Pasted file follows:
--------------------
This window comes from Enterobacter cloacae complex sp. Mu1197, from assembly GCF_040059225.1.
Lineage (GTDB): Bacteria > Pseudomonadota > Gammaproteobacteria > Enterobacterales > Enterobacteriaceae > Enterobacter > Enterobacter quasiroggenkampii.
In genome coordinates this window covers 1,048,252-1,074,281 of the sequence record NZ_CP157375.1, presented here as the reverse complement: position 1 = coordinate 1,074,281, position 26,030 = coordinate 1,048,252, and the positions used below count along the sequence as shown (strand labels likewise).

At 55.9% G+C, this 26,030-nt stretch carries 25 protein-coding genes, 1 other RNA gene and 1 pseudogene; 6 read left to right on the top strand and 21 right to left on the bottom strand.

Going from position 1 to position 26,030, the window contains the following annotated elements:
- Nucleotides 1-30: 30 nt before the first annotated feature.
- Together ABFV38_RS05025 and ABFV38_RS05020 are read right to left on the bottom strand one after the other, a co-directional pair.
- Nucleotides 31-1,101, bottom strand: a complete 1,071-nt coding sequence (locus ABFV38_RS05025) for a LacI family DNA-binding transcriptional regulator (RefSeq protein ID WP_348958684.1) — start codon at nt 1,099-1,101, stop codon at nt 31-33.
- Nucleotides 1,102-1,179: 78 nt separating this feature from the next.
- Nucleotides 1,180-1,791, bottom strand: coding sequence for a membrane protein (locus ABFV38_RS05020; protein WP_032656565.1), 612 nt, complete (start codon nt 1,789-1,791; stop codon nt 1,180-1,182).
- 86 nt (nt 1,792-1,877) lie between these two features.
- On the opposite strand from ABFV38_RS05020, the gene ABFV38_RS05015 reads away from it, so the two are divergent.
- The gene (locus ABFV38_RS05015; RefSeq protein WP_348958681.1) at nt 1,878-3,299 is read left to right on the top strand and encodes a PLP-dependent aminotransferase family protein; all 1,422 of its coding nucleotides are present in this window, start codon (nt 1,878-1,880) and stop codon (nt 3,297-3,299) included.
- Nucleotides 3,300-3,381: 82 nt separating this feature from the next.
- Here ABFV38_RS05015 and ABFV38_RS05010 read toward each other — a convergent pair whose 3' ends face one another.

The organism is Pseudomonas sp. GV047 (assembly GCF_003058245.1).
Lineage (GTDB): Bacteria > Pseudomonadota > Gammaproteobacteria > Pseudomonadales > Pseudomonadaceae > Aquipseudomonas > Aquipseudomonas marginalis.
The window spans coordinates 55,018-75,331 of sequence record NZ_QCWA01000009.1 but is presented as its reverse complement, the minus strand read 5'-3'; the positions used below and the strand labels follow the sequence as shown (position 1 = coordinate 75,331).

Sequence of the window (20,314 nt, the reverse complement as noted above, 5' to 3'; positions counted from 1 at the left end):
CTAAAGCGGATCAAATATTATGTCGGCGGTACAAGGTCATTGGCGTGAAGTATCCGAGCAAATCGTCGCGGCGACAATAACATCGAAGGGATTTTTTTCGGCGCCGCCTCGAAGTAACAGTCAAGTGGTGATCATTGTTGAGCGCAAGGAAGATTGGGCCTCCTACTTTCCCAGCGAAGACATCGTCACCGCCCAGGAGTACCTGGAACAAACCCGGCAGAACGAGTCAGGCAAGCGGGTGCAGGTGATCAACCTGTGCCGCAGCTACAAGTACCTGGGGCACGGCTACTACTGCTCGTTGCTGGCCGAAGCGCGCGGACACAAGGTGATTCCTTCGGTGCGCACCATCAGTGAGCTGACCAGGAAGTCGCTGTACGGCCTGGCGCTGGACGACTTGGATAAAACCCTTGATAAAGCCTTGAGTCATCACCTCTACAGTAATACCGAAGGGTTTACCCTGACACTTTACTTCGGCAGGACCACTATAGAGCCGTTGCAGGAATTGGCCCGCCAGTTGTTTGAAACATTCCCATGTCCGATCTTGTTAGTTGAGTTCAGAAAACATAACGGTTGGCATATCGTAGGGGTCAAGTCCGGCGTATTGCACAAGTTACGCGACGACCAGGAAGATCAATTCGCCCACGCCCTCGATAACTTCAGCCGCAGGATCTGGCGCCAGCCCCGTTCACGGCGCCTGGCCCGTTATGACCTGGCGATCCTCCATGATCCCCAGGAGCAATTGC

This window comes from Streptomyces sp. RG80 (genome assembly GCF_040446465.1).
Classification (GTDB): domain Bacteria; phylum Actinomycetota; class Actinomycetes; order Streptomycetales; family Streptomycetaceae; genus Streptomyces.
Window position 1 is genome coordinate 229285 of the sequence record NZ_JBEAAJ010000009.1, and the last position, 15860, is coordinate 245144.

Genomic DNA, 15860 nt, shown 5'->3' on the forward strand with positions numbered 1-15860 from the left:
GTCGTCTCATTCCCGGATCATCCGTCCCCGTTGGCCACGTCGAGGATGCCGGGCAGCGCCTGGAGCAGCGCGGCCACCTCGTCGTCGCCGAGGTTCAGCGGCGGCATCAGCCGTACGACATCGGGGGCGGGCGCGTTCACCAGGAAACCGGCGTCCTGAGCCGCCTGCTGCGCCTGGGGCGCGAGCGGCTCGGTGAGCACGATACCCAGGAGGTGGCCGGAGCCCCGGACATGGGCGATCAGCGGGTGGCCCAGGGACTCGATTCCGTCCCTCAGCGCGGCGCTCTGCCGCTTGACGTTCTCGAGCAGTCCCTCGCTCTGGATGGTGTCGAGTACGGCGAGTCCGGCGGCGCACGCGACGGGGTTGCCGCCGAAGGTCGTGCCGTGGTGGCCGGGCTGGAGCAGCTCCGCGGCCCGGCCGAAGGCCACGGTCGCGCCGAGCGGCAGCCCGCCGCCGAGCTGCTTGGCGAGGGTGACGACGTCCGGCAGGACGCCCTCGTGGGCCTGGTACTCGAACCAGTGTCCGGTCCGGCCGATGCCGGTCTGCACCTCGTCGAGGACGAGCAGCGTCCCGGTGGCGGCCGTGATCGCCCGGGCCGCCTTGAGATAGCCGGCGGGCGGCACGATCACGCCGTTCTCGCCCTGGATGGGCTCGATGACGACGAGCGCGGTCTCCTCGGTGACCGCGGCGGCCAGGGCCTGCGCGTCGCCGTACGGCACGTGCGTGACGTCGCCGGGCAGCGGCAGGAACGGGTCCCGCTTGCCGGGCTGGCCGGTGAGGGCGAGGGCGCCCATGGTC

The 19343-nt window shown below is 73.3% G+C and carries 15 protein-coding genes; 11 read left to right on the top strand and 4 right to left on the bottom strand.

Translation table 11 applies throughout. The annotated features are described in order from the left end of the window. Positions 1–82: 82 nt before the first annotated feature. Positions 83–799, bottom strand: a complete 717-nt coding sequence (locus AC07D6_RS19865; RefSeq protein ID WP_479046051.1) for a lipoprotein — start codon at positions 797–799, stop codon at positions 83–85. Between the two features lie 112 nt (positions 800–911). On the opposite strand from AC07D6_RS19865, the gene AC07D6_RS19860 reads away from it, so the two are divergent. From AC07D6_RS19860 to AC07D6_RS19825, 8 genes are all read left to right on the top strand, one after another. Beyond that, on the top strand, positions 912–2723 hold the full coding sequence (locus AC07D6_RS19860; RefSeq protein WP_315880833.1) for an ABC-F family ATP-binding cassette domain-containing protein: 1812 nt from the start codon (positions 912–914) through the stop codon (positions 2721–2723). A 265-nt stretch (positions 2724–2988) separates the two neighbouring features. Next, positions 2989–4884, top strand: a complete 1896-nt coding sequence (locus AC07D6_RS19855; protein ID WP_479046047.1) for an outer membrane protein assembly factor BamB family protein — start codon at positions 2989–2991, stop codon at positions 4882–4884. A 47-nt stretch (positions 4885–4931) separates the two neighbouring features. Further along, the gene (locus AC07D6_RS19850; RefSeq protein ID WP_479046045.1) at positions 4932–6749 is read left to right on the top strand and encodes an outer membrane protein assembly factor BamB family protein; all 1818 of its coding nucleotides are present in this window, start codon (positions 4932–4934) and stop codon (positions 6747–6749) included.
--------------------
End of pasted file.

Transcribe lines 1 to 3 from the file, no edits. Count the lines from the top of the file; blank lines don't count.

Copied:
This window comes from Enterobacter cloacae complex sp. Mu1197, from assembly GCF_040059225.1.
Lineage (GTDB): Bacteria > Pseudomonadota > Gammaproteobacteria > Enterobacterales > Enterobacteriaceae > Enterobacter > Enterobacter quasiroggenkampii.
In genome coordinates this window covers 1,048,252-1,074,281 of the sequence record NZ_CP157375.1, presented here as the reverse complement: position 1 = coordinate 1,074,281, position 26,030 = coordinate 1,048,252, and the positions used below count along the sequence as shown (strand labels likewise).